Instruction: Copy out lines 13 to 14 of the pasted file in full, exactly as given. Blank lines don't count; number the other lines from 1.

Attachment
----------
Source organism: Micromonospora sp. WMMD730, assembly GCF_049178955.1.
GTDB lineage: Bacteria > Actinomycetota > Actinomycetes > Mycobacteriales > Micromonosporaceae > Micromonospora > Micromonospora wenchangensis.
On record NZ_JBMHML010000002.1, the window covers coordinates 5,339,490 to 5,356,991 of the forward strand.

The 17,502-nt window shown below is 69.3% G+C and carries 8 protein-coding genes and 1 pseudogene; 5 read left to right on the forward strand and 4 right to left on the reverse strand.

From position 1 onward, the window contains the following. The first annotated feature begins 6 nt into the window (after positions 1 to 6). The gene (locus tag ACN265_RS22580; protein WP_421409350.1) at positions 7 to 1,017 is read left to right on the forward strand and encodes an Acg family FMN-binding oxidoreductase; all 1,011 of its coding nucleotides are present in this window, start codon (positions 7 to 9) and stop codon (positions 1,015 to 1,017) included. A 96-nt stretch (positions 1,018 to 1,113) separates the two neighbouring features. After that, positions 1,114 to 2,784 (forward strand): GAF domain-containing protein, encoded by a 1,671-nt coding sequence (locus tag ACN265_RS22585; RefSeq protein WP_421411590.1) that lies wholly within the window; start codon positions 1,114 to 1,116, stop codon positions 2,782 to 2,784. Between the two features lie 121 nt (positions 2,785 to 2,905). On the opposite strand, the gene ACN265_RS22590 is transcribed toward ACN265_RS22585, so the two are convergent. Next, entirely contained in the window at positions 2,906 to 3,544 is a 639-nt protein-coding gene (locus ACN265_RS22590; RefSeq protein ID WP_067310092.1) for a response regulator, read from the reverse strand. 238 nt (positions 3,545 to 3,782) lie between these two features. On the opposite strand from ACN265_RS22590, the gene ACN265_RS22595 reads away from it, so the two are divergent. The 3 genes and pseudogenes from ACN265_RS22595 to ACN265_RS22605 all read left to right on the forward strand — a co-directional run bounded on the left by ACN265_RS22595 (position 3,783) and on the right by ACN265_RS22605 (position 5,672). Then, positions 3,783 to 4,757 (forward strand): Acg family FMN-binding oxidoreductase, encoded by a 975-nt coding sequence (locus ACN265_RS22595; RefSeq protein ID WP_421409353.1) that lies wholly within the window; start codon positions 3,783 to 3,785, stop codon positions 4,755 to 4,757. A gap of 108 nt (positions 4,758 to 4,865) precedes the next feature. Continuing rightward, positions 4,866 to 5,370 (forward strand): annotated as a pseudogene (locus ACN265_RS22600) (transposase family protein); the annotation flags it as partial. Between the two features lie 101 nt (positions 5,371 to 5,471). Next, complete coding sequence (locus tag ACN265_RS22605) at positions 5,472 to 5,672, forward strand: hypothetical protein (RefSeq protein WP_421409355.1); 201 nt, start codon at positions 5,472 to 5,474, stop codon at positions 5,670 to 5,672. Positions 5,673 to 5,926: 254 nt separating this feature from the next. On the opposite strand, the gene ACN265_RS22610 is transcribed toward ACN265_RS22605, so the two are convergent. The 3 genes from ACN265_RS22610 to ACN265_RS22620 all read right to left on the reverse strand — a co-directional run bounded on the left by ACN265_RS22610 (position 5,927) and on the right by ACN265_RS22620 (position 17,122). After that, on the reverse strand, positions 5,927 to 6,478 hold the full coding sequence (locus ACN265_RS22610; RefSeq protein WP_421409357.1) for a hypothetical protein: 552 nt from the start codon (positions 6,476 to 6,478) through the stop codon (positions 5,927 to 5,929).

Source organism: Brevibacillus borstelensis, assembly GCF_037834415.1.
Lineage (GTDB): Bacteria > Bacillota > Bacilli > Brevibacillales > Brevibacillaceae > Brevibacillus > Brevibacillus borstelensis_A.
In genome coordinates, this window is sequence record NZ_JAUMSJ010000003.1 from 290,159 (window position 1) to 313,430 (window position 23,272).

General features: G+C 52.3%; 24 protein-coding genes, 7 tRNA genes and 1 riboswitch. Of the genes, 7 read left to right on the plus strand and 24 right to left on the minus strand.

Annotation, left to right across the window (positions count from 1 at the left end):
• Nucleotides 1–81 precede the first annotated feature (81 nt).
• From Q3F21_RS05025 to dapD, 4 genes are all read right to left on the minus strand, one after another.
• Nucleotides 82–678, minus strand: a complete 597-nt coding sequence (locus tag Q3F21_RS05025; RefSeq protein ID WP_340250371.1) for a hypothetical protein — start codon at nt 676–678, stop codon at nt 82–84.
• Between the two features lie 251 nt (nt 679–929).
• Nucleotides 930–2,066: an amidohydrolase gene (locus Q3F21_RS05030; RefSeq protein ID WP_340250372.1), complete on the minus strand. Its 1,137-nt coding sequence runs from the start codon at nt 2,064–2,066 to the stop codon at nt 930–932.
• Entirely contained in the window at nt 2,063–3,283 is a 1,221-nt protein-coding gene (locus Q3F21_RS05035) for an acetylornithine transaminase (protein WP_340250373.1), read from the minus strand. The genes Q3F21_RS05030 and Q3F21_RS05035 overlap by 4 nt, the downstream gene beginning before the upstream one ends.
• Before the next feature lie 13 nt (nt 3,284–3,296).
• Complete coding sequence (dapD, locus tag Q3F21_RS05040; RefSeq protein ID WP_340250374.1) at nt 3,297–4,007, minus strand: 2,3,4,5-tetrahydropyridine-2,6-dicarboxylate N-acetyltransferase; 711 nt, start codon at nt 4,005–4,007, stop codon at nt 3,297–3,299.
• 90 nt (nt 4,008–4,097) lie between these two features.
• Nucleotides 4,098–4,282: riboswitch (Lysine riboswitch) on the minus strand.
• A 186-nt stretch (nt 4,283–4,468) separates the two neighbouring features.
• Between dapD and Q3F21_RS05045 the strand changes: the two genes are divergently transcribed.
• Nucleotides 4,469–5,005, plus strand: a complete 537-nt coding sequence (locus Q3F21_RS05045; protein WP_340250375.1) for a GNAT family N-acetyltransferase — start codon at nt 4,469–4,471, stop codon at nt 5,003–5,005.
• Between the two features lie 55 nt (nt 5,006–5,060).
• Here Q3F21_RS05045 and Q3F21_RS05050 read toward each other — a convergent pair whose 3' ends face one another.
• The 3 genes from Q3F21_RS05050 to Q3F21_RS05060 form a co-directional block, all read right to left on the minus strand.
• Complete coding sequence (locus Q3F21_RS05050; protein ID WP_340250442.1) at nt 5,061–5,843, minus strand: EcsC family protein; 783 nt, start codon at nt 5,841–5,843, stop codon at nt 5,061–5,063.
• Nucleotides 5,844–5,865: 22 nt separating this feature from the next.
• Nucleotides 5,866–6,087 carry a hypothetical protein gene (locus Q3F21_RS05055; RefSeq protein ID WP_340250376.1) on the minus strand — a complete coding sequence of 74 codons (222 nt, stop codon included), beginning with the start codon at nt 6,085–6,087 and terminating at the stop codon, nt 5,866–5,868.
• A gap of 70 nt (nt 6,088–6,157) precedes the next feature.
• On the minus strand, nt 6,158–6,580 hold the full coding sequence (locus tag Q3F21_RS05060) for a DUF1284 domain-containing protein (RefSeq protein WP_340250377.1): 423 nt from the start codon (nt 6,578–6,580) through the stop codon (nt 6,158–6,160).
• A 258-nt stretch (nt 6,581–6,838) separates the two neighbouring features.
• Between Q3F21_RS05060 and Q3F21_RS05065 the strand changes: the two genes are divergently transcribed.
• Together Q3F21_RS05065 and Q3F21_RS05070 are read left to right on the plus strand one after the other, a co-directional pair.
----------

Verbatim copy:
• Nucleotides 82–678, minus strand: a complete 597-nt coding sequence (locus tag Q3F21_RS05025; RefSeq protein ID WP_340250371.1) for a hypothetical protein — start codon at nt 676–678, stop codon at nt 82–84.
• Between the two features lie 251 nt (nt 679–929).